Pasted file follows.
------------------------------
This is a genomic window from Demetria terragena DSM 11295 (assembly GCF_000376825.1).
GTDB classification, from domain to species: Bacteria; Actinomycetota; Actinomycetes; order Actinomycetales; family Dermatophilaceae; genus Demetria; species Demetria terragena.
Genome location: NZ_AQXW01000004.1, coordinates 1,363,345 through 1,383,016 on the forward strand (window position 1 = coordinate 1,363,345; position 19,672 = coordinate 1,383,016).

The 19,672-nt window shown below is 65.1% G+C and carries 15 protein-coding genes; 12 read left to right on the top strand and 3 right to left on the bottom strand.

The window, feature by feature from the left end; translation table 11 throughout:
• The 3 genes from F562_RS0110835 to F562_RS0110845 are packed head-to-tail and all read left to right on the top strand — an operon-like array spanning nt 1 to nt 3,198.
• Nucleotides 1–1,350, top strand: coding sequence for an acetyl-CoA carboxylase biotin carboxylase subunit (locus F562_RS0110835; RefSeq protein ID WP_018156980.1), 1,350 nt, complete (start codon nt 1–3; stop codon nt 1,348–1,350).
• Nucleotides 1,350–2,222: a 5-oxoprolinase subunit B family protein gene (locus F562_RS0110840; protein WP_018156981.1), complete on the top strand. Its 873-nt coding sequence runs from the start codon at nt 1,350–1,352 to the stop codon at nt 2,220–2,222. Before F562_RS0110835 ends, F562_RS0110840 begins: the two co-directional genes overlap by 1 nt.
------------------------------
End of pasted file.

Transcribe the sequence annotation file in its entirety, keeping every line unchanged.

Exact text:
This is a genomic window from Demetria terragena DSM 11295 (assembly GCF_000376825.1).
GTDB classification, from domain to species: Bacteria; Actinomycetota; Actinomycetes; order Actinomycetales; family Dermatophilaceae; genus Demetria; species Demetria terragena.
Genome location: NZ_AQXW01000004.1, coordinates 1,363,345 through 1,383,016 on the forward strand (window position 1 = coordinate 1,363,345; position 19,672 = coordinate 1,383,016).

The 19,672-nt window shown below is 65.1% G+C and carries 15 protein-coding genes; 12 read left to right on the top strand and 3 right to left on the bottom strand.

The window, feature by feature from the left end; translation table 11 throughout:
• The 3 genes from F562_RS0110835 to F562_RS0110845 are packed head-to-tail and all read left to right on the top strand — an operon-like array spanning nt 1 to nt 3,198.
• Nucleotides 1–1,350, top strand: coding sequence for an acetyl-CoA carboxylase biotin carboxylase subunit (locus F562_RS0110835; RefSeq protein ID WP_018156980.1), 1,350 nt, complete (start codon nt 1–3; stop codon nt 1,348–1,350).
• Nucleotides 1,350–2,222: a 5-oxoprolinase subunit B family protein gene (locus F562_RS0110840; protein WP_018156981.1), complete on the top strand. Its 873-nt coding sequence runs from the start codon at nt 1,350–1,352 to the stop codon at nt 2,220–2,222. Before F562_RS0110835 ends, F562_RS0110840 begins: the two co-directional genes overlap by 1 nt.